Proverbs are mentioned in relation to the conversation that Okoye and Unoka have in the opening chapter of this tremendous novel. Achebe uses them because, above all, he is trying to create an impression of this tribal society in all of its beauty and mannerisms, and, as we can see if we read the novel, proverbs were used extensively by this tribe to show the way that the art of conversation was so important. Note what the text tells us about the use of proverbs for this culture:
Having spoken plainly so far, Okoye said the next half a dozen sentences in proversb. Among the Ibo the art of conversation is regarded very highly, and proverbs are the palm-oil with which words are eaten. Okoye was a great talker and he spoke for a long time, skirting round the subject and then hitting it finally.
This quote helps us to identify the importance of conversation in this culture and the way that proverbs were considered to be akin to gem stones in a good piece of conversation. Clearly Okoye uses proverbs to help "skirt round" the issue, avoiding direct confrontation and openly demanding his money back from Unoka. Proverbs therefore are something that the skilled communicator is able to use in this society.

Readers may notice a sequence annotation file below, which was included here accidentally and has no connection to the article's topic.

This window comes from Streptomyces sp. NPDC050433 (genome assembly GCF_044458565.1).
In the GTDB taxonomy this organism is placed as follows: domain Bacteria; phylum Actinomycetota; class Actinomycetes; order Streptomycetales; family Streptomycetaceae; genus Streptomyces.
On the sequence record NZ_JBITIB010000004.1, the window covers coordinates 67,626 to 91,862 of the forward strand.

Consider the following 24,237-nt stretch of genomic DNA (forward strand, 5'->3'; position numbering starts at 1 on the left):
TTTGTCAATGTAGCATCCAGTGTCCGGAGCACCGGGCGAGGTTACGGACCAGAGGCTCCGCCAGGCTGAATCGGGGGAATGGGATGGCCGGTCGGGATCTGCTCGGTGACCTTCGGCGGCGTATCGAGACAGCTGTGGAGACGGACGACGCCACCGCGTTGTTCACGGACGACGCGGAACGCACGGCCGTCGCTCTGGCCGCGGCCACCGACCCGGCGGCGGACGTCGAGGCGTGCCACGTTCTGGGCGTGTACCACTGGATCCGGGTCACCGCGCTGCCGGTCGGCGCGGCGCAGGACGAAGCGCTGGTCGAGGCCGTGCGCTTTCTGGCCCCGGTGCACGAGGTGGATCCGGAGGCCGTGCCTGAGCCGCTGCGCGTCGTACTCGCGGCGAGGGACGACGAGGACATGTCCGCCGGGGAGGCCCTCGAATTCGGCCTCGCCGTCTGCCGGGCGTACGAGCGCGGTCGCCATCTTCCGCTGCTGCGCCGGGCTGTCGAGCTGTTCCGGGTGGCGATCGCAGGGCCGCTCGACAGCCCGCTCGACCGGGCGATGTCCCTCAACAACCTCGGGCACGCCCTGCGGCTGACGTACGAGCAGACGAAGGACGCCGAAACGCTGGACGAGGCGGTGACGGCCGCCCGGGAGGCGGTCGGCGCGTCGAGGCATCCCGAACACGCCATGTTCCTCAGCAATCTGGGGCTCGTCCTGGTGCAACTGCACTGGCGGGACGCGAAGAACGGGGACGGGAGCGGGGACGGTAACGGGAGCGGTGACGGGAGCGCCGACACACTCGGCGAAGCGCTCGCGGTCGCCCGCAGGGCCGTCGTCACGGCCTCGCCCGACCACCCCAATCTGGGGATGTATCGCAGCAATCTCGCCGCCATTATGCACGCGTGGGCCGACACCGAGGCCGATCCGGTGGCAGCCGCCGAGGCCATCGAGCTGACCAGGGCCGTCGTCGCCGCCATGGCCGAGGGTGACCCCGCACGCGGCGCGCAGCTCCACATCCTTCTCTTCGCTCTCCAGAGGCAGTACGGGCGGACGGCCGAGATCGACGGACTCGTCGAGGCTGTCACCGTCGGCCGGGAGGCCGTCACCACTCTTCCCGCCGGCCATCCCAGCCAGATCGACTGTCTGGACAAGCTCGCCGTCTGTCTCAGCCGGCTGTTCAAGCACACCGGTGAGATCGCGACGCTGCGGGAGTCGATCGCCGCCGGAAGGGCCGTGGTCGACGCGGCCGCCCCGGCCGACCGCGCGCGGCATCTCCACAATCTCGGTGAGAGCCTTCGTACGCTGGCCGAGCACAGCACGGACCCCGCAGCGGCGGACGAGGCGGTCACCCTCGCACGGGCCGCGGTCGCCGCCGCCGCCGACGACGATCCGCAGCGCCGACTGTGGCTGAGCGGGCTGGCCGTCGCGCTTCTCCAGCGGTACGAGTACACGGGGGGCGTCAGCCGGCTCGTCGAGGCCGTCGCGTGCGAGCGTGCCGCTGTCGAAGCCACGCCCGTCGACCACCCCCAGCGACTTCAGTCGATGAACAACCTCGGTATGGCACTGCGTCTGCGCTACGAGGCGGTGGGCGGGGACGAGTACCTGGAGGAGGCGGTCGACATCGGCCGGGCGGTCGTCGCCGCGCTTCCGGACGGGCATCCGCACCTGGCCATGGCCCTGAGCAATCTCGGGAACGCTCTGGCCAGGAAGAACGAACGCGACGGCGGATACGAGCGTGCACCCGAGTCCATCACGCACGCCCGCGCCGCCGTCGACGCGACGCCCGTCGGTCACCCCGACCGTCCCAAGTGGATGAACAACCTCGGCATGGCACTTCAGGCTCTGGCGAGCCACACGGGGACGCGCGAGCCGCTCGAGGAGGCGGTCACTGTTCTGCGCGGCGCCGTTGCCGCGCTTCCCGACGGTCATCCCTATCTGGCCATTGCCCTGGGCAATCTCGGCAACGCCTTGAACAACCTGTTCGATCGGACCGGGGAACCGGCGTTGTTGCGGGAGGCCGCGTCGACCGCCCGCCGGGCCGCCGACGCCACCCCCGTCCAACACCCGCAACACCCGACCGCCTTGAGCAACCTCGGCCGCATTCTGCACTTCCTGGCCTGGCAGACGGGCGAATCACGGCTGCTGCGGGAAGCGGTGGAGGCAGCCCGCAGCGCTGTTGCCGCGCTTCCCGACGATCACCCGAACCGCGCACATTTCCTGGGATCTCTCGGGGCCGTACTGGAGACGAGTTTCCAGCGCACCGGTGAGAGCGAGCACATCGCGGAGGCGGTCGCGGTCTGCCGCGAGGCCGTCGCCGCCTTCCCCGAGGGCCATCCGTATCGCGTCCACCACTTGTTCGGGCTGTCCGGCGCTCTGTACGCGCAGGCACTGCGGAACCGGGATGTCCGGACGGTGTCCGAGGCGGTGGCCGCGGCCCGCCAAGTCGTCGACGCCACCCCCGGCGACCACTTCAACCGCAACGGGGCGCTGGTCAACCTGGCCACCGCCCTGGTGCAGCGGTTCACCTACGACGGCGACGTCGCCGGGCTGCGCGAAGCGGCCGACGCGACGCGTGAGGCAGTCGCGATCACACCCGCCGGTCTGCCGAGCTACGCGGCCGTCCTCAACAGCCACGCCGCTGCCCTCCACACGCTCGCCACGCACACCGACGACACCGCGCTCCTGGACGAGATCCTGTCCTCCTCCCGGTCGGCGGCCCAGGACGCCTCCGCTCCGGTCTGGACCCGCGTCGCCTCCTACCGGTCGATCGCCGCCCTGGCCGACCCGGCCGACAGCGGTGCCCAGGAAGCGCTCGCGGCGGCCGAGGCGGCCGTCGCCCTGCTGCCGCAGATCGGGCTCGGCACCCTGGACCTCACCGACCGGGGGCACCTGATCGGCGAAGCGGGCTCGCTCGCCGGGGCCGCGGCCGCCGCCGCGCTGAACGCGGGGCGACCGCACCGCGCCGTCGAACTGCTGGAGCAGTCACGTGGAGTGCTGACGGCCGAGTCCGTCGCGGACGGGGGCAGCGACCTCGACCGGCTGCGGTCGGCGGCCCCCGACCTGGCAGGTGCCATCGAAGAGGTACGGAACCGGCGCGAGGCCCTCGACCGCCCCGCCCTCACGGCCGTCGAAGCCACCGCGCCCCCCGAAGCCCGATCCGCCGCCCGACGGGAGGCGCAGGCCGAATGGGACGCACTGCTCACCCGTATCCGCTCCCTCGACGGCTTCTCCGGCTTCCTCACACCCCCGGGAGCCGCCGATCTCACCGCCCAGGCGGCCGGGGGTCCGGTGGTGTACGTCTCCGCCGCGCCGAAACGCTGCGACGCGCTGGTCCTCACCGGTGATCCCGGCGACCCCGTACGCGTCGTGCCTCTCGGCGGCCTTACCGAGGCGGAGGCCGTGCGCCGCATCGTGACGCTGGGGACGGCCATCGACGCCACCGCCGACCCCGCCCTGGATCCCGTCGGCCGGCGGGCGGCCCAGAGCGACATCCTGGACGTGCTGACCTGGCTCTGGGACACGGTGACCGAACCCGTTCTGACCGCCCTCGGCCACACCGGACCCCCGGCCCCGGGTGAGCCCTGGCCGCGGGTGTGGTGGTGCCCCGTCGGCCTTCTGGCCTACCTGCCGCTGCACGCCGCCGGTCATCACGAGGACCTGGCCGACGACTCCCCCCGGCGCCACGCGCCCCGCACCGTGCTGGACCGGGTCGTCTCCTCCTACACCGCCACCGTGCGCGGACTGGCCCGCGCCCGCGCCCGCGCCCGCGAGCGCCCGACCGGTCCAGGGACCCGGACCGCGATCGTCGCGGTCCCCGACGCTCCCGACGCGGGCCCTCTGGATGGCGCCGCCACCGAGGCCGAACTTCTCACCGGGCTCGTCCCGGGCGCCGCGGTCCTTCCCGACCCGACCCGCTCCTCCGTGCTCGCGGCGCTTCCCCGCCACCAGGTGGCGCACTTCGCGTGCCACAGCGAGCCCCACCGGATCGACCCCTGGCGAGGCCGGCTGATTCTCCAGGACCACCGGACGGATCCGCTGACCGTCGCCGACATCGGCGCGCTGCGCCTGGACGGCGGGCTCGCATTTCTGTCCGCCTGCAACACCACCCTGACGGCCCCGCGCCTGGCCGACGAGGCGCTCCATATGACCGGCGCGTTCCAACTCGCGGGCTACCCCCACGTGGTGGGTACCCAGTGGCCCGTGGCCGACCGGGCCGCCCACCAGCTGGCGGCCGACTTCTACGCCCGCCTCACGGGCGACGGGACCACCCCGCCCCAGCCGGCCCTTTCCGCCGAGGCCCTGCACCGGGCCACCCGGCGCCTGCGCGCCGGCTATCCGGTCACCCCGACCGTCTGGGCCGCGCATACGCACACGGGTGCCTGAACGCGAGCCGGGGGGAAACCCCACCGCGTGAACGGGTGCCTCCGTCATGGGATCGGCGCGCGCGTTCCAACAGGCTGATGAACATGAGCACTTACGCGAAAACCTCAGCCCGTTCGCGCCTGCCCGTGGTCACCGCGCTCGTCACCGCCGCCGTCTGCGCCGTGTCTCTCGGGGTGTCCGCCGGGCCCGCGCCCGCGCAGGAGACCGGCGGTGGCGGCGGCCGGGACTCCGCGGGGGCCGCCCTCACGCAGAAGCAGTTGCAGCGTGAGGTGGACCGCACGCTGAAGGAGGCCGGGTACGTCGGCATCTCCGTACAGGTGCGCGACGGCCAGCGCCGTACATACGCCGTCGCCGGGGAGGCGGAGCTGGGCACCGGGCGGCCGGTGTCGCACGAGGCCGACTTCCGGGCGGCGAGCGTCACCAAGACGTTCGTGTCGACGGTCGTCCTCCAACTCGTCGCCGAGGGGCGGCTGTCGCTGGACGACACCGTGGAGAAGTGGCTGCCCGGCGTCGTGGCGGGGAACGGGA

Chinua Achebe is writing about the African society. Ibo is the proverb used representing the whole of African society culture....also how there tradition,language,culture all is overpowered by the Britishers...The fear of avoiding western or Britain culture consequence has been so dominating that even after British people have left there land they were fearful about the prior consequences.
earlier the Africa was known as black world or land...because must be there was very much dense forest. Britisher Say's or believe that they have enlighten the country. now what is the significance of enlightening it can be or must be in the spiritual sense. Chinua Achebe here is trying to motivate or or again trying to reinforce the African culture he wants to take out the fear from African people's mind which was once colonized by the Britisher's.